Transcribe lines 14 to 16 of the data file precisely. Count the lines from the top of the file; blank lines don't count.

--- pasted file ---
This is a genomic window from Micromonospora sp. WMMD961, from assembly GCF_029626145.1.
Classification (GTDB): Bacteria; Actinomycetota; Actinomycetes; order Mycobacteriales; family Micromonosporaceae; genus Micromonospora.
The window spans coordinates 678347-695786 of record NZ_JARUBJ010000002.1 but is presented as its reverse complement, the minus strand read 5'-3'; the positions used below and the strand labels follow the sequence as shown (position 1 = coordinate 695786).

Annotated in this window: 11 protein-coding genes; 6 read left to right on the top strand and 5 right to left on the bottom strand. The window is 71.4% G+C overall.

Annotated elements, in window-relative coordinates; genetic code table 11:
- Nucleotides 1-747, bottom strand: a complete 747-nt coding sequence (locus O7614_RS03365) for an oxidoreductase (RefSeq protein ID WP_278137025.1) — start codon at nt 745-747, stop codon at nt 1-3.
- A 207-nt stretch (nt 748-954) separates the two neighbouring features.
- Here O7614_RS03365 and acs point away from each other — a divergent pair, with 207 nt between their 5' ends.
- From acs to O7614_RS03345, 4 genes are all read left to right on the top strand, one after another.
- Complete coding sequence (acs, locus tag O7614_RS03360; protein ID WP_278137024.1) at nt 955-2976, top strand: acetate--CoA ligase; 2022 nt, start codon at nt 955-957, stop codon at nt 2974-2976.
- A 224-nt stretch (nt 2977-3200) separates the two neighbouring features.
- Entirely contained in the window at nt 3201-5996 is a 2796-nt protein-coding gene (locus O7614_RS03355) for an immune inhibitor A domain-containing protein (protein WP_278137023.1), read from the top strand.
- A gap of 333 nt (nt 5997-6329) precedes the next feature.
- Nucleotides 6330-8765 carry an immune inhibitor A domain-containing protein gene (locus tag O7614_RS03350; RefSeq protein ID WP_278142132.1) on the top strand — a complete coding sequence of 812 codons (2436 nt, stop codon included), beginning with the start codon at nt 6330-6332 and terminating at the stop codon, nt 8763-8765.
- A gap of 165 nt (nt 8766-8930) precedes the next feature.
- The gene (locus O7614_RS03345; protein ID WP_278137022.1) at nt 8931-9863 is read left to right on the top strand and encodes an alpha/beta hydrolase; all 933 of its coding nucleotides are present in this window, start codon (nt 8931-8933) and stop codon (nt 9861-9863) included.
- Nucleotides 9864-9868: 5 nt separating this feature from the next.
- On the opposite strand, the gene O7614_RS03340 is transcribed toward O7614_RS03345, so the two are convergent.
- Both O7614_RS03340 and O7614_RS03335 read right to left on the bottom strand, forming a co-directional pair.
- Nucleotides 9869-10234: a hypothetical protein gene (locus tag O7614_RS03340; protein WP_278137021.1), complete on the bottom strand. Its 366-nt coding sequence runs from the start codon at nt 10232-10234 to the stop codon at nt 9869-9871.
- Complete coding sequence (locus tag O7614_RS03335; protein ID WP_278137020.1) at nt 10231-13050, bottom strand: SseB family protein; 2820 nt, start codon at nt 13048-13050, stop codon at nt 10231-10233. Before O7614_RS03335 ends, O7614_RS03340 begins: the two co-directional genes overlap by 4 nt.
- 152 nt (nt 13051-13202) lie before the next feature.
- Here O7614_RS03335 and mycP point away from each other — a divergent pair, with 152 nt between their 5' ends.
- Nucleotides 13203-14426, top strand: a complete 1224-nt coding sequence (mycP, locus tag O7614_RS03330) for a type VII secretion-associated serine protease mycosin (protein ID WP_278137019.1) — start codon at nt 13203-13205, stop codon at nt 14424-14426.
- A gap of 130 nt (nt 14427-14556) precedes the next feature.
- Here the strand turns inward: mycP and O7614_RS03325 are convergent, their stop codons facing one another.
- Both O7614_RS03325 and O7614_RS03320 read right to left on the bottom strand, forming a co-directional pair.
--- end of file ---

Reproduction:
- Nucleotides 6330-8765 carry an immune inhibitor A domain-containing protein gene (locus tag O7614_RS03350; RefSeq protein ID WP_278142132.1) on the top strand — a complete coding sequence of 812 codons (2436 nt, stop codon included), beginning with the start codon at nt 6330-6332 and terminating at the stop codon, nt 8763-8765.
- A gap of 165 nt (nt 8766-8930) precedes the next feature.
- The gene (locus O7614_RS03345; protein ID WP_278137022.1) at nt 8931-9863 is read left to right on the top strand and encodes an alpha/beta hydrolase; all 933 of its coding nucleotides are present in this window, start codon (nt 8931-8933) and stop codon (nt 9861-9863) included.